Lower Cost Disk Tier

You may be forgiven for looking towards Tiered Storage utilising lower cost disk storage tiers with ever increasing hard disk capacities (8 – 10 TB per HD today) as something beyond Tape Libraries and Tape Media that needs to be managed. It's true that with high capacity disks that having a high density/high capacity disk tier is highly desirable, but it's often challenging to implement in existing environments. The high capacity tier itself is not the challenge but rather the Automated Tiering or Hierarchical Storage Management (HSM) and appropriate safe guards such as checksum verification and logging.

The workflow becomes complex and costly when no automation is present, and worse when failures in non-automated tiering occur. Vendors with SAN offerings often have HSM/Automated Tier options for storage which can be included or added to an existing SAN at additional costs. Tier 1 solutions that are not SAN based or that do not offer HSM face the challenge of finding suitable software applications that can manage data with automated policies and provide logging and data verification.

HSM aside, Lower Cost Disk Tiers still require a level of maintenance to ensure continuous data protection. Just like Tier 1 Storage, Lower Cost Disk Tiers use disk RAID Sets (RAID6 today) that have strict requirements for data integrity. Failed drives must be replaced/repaired as soon as possible to avoid catastrophic data corruption/loss. Silent data corruption, a topic on its own, is still a primary concern for long-term data retention on any disk-based Storage Tiers. Silent corruption is particularly worrying for Media companies that use external removable hard drives on shelves for Archiving and Backup. It is most likely to occur when a Hard Drive is not attached to a host system that could potentially rectify any corruptions with checksums and re-mapping, and the corruption is not often realised until months/years later when the Hard Drive and its contents need to be accessed.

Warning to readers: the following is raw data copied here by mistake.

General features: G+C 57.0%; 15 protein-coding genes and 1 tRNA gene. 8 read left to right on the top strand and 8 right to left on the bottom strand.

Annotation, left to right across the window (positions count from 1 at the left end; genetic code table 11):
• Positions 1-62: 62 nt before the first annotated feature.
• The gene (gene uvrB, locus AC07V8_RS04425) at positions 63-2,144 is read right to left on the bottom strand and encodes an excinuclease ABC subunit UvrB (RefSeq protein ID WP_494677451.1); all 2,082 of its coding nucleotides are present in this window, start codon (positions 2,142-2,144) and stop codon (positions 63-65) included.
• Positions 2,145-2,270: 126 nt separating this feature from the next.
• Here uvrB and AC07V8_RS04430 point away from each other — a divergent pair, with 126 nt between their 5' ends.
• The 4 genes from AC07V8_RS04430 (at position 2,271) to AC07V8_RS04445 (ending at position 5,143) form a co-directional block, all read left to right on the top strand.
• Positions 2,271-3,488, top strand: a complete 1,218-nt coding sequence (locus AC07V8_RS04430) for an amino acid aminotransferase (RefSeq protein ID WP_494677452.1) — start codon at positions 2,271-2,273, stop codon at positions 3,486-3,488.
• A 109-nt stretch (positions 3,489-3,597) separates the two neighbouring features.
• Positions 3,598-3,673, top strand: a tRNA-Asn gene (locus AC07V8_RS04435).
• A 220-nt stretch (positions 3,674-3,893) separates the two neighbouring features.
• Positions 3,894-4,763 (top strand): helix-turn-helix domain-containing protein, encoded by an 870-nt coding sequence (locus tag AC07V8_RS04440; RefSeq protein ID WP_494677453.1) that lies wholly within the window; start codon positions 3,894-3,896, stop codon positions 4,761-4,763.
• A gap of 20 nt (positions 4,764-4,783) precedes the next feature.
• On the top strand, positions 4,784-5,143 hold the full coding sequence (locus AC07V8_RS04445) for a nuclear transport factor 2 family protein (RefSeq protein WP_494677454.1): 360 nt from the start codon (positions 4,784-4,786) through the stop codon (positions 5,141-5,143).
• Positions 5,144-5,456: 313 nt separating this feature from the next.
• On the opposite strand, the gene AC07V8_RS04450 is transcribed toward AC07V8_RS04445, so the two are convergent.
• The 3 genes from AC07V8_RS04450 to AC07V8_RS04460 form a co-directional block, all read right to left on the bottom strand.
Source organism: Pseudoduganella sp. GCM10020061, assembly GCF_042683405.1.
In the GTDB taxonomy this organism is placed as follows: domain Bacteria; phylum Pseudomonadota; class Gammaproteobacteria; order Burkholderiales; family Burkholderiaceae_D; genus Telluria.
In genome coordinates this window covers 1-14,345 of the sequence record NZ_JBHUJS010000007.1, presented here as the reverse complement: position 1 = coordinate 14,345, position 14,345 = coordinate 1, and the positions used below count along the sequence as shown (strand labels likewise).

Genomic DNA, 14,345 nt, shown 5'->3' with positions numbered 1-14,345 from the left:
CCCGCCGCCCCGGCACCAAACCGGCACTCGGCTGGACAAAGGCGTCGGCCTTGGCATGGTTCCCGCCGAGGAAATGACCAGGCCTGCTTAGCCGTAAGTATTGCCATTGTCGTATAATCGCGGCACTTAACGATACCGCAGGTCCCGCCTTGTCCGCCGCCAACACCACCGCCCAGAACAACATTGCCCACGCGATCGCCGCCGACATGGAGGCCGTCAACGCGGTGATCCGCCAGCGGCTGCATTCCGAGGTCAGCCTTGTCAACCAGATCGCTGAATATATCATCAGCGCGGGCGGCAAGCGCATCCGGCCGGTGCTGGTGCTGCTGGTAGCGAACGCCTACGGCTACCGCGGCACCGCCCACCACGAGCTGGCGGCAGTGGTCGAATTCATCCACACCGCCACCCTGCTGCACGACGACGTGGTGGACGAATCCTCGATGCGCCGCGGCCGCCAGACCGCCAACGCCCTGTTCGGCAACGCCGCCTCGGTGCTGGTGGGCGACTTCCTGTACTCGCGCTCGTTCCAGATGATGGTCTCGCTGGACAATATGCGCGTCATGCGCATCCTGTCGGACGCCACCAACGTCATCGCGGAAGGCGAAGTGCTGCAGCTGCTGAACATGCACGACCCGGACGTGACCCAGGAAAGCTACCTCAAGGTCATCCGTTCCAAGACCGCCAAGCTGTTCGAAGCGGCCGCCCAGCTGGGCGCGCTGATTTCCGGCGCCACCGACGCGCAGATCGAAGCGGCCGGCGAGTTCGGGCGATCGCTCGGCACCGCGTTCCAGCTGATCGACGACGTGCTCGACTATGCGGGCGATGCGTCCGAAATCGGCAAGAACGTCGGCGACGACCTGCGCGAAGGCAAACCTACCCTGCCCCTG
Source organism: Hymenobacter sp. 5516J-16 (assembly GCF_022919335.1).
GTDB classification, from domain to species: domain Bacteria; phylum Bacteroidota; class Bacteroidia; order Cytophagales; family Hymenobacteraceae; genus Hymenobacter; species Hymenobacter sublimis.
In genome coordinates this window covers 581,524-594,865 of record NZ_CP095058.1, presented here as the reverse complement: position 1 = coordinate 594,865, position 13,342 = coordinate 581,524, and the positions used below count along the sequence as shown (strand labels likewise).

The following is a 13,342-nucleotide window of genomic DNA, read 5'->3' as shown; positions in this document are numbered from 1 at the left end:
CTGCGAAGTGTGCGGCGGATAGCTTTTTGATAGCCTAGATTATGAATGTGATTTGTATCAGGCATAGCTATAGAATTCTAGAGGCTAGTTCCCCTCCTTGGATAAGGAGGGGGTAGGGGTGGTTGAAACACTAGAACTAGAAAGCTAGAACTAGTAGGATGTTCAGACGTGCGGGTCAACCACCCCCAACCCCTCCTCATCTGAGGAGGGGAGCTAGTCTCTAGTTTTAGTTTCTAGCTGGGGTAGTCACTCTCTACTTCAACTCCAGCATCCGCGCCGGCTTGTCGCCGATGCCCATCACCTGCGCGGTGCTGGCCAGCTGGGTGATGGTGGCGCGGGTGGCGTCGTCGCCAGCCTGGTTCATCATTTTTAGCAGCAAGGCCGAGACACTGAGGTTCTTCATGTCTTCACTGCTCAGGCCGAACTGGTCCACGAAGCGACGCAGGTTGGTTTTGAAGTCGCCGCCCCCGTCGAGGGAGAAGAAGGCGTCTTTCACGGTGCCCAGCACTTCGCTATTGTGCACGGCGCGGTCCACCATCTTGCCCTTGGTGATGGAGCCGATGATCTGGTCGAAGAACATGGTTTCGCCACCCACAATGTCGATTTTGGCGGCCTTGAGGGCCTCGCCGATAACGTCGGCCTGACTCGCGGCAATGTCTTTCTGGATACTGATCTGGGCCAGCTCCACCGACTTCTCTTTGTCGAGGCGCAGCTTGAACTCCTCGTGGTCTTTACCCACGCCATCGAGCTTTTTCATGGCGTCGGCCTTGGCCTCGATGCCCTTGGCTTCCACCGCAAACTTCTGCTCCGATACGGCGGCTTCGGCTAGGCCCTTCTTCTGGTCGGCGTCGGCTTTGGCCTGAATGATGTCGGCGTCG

Object Storage – (Cloud Public or Private)

Everyone is talking Cloud yet many of us still don't have a complete understanding of what that means with respect to Archiving. How do we use the Cloud to Archive, what are challenges if any with Cloud and how does it really work?

We'll begin by looking at what Cloud or Object Storage is and how it compares to other disk and filesystem based storage (Block Storage) solutions.